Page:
After over 20 years anchored to the banks of the Red River, could changes be coming to the riverboat casinos in Louisiana? Will there even be river boats in the future? And could all gaming be land-based in the Pelican state? All of those questions will be determined by the people who represent you in Baton Rouge.
After 17 months of talking, listening and examining the future of gaming in Louisiana, the Louisiana Gaming Control Board has come up with some recommendations that they hope will help Louisiana's casino's be more competitive with other states and tribal casinos in Oklahoma.
"One of the big sleeper issues, not only for this year, but for the upcoming regular session is gaming ... as we call it in Louisiana, it's not gambling, it's gaming. There's a Riverboat Task Force that's come up with some recommendations to move those riverboats, which really aren't riverboats to begin with, onto land and create these resort style outfits that have been successful in other states," said Jeremy Alford of LaPolitics.com.
That's the number one recommendation of the task force -- to allow gaming within 1,200 feet -- or 400 yards -- of where the riverboats are currently docked. A South Louisiana senator is filing the legislation for the March regular session. As you would expect, there will be opposing views.
"I think it's asinine for people to have a boat. If you have a land based casino you could have a lot of different things that you couldn't have on a boat. I never really saw the issue with that. For me a land-based casino, if you go to to the Indian based things down in Marksville, I think, and other ones, they uh ... I don't see a problem with that," said state Rep. Gene Reynolds, (D-Dubberly).
"What I think they're talking about is more land-based casinos and less riverboats. The one land-based casino that I'm familiar with is in New Orleans, which isn't doing all that well. The bottom line is that gambling in Louisiana is illegal. What we have is gaming, which if that's not a bad play on words done by a previous Legislature to get around a constitutional provision I don't know what is. To further expand it and grow beyond what's already here ... umm ... I need to see it, but I'm inclined to not support it," said state Rep. Alan Seabaugh, (R-Shreveport).
Another recommendation will be to do away with the 30,000 square-foot limit of gaming space in exchange for a maximum of 2,365 positions or seats. Casino operators say that many of the games are bigger now and require more space.
Those supportive of the changes are plugging the economic benefit of the casino industry. Thousands of direct and indirect jobs and millions of dollars are tied to the six riverboat casinos in Shreveport-Bossier.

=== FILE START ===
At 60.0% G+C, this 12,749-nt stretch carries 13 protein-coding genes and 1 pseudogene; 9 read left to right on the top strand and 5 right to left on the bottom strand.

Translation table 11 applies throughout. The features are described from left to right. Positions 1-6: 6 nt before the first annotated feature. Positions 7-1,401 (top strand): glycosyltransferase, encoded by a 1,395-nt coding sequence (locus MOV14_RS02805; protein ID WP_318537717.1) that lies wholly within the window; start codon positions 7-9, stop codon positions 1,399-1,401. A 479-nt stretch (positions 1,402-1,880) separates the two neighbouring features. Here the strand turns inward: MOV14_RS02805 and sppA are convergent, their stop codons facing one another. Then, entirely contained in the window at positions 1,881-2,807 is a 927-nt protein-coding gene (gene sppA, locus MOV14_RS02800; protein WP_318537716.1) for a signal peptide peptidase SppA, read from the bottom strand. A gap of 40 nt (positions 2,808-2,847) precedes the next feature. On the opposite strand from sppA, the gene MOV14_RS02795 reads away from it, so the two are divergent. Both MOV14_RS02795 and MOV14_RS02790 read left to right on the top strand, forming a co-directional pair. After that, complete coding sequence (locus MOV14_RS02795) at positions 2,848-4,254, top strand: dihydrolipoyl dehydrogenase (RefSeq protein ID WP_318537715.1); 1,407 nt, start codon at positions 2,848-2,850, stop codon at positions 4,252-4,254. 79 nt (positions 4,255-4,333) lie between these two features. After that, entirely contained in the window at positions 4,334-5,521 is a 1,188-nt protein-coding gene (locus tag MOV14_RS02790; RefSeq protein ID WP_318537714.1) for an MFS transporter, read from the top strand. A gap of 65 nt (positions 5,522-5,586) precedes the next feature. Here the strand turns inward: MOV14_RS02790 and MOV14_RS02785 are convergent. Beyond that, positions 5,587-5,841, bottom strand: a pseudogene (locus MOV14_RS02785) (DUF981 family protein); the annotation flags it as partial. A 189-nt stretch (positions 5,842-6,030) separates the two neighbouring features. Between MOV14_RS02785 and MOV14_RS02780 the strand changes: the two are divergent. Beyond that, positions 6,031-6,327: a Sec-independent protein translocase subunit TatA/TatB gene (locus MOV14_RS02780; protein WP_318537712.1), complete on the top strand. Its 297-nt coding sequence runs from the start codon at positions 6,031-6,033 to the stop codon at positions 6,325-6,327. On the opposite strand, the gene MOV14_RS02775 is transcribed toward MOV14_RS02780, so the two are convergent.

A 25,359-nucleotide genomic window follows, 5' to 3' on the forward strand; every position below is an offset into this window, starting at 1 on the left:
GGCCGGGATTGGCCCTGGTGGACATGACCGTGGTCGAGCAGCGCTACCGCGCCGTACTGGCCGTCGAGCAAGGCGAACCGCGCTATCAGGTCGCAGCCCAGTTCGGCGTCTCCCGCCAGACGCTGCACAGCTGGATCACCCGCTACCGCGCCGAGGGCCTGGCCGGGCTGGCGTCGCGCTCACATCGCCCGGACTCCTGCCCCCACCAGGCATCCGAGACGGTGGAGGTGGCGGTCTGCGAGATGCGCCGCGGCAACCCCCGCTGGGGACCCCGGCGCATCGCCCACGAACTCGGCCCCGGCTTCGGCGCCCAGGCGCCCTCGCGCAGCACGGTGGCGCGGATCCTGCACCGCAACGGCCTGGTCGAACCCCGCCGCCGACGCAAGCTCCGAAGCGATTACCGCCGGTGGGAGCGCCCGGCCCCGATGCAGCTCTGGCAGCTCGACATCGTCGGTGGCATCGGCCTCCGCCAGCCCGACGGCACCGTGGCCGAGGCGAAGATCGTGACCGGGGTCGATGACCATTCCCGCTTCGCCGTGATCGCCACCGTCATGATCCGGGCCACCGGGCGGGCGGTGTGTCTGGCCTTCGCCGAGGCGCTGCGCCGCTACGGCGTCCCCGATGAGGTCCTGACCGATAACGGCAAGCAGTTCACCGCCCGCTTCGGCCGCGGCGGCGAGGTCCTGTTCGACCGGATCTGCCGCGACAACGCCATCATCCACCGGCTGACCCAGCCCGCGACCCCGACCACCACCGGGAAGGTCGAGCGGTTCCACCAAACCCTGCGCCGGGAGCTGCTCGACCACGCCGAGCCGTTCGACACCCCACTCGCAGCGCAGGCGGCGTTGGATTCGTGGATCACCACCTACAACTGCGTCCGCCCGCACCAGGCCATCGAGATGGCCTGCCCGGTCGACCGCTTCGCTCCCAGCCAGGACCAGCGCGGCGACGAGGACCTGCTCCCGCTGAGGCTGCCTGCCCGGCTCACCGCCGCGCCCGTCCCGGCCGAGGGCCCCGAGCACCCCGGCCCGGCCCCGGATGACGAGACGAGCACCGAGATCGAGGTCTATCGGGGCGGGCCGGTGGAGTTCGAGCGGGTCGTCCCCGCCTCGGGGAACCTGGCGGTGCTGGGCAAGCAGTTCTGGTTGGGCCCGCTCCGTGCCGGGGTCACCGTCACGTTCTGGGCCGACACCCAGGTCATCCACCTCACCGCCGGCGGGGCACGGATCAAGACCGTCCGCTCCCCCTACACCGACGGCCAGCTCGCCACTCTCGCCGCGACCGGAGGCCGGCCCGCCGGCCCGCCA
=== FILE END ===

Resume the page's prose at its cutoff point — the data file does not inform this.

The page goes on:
"Our district, the majority that I've seen support modernizing our gambling industry here so we can compete with the new Oklahoma market, we have 6,000 plus people in this district, in Bossier Parish that work at the casinos, so I would hate to see them lose their jobs. Now, do I want to expand gambling, no absolutely not. But the citizens of Bossier voted and elected to have gambling. It's here so might as well make it viable and allow it to be updated and modernized so we can attract some of the customers who are going elsewhere," said state Rep. Dodie Horton, (R-Haughton).
"The last thing that we want to see, and I would assume our elected officials would want to see is the demise of 6,000 jobs over time and blighted empty buildings on the river front if we didn't see this as an important industry in our community and do something to help modernize their policies with the state," said Lisa Johnson, Bossier Chamber of Commerce president.
"We're hoping that they see this as just an update to prior legislation. The legislation that was put in place and that we're abiding by right now is many, many moons old. So we're hoping that they see this as an opportunity to help create a more competitive industry here in our area and look at it from that perspective so that the can see it as a positive and vote yes to help our local casinos," said Erin Smith, spokeswoman for the Greater Shreveport Chamber of Commerce.
"I'm the eternal optimist. I believe that long after I'm gone as chairman of the gaming board that if the Legislature makes these changes, gaming will continue to have a huge impact on the state of Louisiana," said Ronnie Jones, chairman of the Louisiana Gaming Control Board.
Officials at Horseshoe, DiamondJacks and Eldorado declined our requests for interviews. But Barry Regula, who heads Margaritaville -- which is probably the least affected because it is not confined to a boat -- welcomes this chance for review of the state's gaming laws.
"I think after 22 years of operating under the riverboat guidelines that we have currently, it makes sense to revisit those rules and regulations at this time. Because in the last 22 years so much has changed from competition to technology, to the experiences our guests are going to want today and they are going to want tomorrow," said Barry Regula Sr., vice president and general manager of Margaritaville Resort Casino.
But again, it's our area lawmakers who'll be making the final decision.
"I have very mixed emotions about changing the structure that's been set up that we've been dealing with since the early 1990's," said Seabaugh.
"If the bill stays pure to its original state, which it is now as again modernizing the technology that they have and getting off the river and letting them be totally land based, I believe it has a chance. Now if someone puts an amendment on that totally expands it...it'll die and I'll be one of the ones fighting for that," said Horton.
The Legislative session starts March 12 in Baton Rouge. If these recommendations are approved by legislators, some of the changes cold be seen as early as this summer.